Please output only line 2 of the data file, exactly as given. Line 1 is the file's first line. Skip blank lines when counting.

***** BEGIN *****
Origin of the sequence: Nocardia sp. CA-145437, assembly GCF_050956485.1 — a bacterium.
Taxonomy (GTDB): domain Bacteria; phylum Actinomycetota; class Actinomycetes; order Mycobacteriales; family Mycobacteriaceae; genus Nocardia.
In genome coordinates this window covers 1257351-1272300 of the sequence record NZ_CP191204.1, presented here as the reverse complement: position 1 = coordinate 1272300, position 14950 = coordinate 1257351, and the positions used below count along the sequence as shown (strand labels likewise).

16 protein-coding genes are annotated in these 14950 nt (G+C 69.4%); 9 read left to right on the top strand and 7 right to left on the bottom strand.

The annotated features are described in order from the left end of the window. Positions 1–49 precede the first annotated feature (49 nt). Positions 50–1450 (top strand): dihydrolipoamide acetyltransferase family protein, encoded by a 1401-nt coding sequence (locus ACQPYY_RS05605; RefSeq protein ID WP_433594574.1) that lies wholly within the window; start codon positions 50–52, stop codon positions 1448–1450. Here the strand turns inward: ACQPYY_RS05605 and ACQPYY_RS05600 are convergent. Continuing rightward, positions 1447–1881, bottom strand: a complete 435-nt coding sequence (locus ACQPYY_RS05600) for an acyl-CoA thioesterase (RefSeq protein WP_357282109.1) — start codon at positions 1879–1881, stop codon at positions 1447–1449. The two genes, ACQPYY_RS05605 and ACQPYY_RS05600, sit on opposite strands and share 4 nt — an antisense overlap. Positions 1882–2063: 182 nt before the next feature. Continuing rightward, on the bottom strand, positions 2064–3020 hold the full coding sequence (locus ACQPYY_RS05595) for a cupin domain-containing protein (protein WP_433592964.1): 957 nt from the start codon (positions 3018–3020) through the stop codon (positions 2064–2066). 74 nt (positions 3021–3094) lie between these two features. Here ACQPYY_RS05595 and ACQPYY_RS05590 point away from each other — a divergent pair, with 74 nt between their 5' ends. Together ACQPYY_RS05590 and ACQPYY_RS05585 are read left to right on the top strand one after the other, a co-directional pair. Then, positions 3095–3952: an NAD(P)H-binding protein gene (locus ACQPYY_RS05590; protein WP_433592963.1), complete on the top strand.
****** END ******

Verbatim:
Taxonomy (GTDB): domain Bacteria; phylum Actinomycetota; class Actinomycetes; order Mycobacteriales; family Mycobacteriaceae; genus Nocardia.